• 1. The cecum is a blind pouch that extends from the ileocecal valve to the vermiform appendix.
  • 2. The colon, which is the main portion of the large intestine, is divided into four anatomic sections: ascending, transverse, descending and sigmoid.
  • 3. The rectum extends from the sigmoid colon to the anus.
  • The ileocecal valve prevents the return of feces from the cecum into the small intestine and lies at the upper border of the cecum.
  • The appendix, which collects lymphoid tissues, arises from the cecum.
  • The GI tract is composed of five layers.
  • 1. An inner mucosal layer lubricates and protects the inner surface of the alimentary canal.
  • 2. A submucosal layer is responsible for secreting digestive enzymes.
  • 3. A layer of circular smooth muscle fibers is responsible for movement of the GI tract.
  • 4. A layer of longitudinal smooth muscle fibers also facilitates movement of the GI tract.
  • 5. The peritoneum, an outer serosal layer, covers the entire abdomen and is composed of the parietal and visceral layers.
II. Function. The GI system performs two major body functions: digestion and elimination.
  • Digestion of food and fluid, with absorption of nutrients into the bloodstream, occurs in the upper GI tract, stomach and small intestines.
  • 1. Digestion begins in the mouth with chewing and the action of ptyalin, an enzyme contained in saliva that breaks down starch.
  • 2. Swallowed food passes through the esophagus to the stomach, where digestion continues by several processes.
  • o a. Secretion of gastric juice, containing hydrochloric acid and the enzymes pepsin and lipase ( and renin in infants)
  • o b. Mixing and churning through peristaltic action
  • 3. From the pylorus, the mixed stomach contents (i.e. chyme) pass into the duodenum through the pyloric valve.
  • 4. In the small intestine, food digestion is completed, and most nutrient absorption occurs. Digestion results from the action of numerous pancreatic and intestinal enzymes (e.g., trypsin, lipase, amylase, lactase, maltase, sucrase( and bile.
  • Elimination of waste products through defacation occurs in the large intestines and rectum. In the large intestine, the cecum and ascending colon absorb water and electrolytes from the now completely digested material. The rectum stores feces for elimination.
Pathophysiology
Laboratory Diagnosis:
  • Stool exam (cyst, white and yellow pus with plenty of amoeba)
  • Blood exam (Leukocytosis)
  • Proctoscopy/Sigmoidoscoppy

Diagnosis of amoebiasis can be very difficult. One problem is that other parasites and cells can look very similar to E. histolytica when seen under a microscope. Therefore, sometimes people are told that they are infected with E. histolytica even though they are not. Entamoeba histolytica and another ameba, Entamoeba dispar, which is about 10 times more common, look the same when seen under a microscope. Unlike infection with E. histolytica, which sometimes makes people sick, infection with E. dispar does not make people sick and therefore does not need to be treated.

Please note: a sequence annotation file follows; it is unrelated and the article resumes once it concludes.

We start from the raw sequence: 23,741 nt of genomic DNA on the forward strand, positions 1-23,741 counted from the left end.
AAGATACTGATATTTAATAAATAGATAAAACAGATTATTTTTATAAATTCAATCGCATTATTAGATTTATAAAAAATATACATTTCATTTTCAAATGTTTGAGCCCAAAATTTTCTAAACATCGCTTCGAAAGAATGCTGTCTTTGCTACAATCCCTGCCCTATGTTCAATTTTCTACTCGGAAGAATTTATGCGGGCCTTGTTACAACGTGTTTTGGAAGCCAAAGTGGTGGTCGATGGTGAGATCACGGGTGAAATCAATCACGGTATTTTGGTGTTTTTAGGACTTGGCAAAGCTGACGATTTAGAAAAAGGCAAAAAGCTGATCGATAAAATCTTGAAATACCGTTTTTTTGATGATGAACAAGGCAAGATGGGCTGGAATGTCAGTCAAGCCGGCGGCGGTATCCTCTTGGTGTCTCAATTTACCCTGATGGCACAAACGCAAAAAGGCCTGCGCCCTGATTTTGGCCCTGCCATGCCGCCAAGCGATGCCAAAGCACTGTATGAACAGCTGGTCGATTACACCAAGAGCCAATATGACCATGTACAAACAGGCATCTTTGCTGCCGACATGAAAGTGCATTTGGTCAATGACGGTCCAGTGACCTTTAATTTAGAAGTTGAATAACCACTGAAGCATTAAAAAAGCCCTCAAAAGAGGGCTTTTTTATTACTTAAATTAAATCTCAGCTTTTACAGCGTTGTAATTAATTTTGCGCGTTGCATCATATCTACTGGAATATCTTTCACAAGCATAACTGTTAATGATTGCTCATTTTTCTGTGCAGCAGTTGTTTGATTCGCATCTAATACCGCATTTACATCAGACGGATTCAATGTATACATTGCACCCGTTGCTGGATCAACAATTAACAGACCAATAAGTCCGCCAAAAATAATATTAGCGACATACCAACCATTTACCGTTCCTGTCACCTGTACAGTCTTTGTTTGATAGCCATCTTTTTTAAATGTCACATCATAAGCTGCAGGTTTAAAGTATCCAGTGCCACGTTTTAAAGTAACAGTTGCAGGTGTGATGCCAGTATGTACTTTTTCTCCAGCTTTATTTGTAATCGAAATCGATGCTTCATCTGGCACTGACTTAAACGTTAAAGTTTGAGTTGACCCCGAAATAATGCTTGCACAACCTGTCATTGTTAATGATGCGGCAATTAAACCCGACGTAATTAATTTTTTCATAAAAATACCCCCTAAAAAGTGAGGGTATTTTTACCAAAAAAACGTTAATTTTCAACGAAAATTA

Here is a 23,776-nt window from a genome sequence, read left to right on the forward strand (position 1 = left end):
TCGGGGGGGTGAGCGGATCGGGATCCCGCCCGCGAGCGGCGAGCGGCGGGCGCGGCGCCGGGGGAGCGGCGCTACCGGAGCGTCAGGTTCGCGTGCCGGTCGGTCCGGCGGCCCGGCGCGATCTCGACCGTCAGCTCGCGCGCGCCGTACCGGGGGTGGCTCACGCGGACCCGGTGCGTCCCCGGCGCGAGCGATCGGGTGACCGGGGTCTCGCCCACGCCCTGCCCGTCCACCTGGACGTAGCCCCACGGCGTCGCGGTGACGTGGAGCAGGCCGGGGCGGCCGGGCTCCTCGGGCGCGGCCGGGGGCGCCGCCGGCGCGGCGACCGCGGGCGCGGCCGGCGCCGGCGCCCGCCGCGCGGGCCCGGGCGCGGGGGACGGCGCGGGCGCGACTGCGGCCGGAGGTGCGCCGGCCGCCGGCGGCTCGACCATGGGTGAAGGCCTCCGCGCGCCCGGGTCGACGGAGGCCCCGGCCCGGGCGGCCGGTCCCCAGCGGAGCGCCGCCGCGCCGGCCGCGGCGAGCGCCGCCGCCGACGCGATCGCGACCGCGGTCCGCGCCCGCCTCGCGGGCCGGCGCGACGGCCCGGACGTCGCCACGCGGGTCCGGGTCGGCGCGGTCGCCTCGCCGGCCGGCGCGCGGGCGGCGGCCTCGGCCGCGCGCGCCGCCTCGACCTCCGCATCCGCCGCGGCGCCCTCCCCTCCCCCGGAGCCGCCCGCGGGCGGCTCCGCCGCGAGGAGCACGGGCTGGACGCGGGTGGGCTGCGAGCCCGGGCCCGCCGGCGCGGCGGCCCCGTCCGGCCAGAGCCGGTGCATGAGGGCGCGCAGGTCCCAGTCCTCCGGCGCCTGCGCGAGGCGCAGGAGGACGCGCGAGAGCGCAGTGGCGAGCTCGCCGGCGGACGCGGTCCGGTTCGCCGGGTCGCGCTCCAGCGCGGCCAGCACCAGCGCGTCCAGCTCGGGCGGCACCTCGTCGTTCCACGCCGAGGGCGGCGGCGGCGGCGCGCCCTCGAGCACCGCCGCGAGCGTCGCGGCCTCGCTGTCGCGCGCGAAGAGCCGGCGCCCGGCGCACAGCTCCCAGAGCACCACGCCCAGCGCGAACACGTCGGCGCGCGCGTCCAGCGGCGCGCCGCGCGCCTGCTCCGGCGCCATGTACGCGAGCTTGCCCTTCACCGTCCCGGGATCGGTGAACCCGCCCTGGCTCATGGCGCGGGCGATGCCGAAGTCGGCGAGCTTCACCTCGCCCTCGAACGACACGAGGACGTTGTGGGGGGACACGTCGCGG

If you have been told that you are infected with E. histolytica but you are feeling fine, you might be infected with E. dispar instead. Unfortunately, most laboratories do not yet have the tests that can tell whether a person is infected with E. histolytica or with E. dispar. Until these tests become more widely available, it usually is best to assume that the parasite is E. histolytica.
A blood test is also available but is only recommended when your health care provider thinks that your infection may have spread beyond the intestine (gut) to some other organ of your body, such as the liver. However, this blood test may not be helpful in diagnosing your current illness because the test may still be positive if you had amoebiasis in the past, even if you are no longer infected now.


Complications:
1. Amebic colitis
  • Fulminant or necrotizing colitis
  • Toxic megacolon
  • Ameboma
  • Rectovaginal fistulas
2. Amebic liver abscess
  • Intrathoracic or intraperitoneal rupture with or without secondary bacterial infection
  • Direct extension to pleura or pericardium
3. Brain abscess


Treatment:
1. Metronidazole (Flagyl) 800mg TID X 5 days
2. Tetracyline 250 mg every 6 hours
3. Ampicillin, quinolones sulfadiazine
4. Streptomycin SO4, Chloramphenicol
5. Lost fluid and electrolytes should be replaced

Several antibiotics are available to treat amoebiasis. Treatment must be prescribed by a physician. You will be treated with only one antibiotic if your E. histolytica infection has not made you sick. You probably will be treated with two antibiotics (first one and then the other) if your infection has made you sick.


Nursing Management:
1. Observe isolation and enteric precaution
2. Provide health education and instruct patient to
  • Boil water for drinking or use purified water
  • Avoid washing food from open drum or pail
  • Cover leftover food
  • Wash hands after defacation and before eating
  • Avoid ground vegetables (lettuce, carrots, and the like)
Methods of Prevention:
  • Health education
  • Sanitary disposal of feces
  • Protect, chlorinate, and purify drinking water
  • Observe scrupulous cleanliness in food preparation and food handling
  • Detection and treatment of carriers
  • Fly control (they can serve as vector)
Resources:


http://www.emedicine.com/

  • http://en.wikipedia.org/



  • http://kidshealth.org/



  • http://cdc.gov/



  • Handbook of Common Communicable and infectious Disease by Dionesia Monjejar-Navales, RN, MAEd



  • Lippincott Review Series Medical Surgical Nursing 4th Ed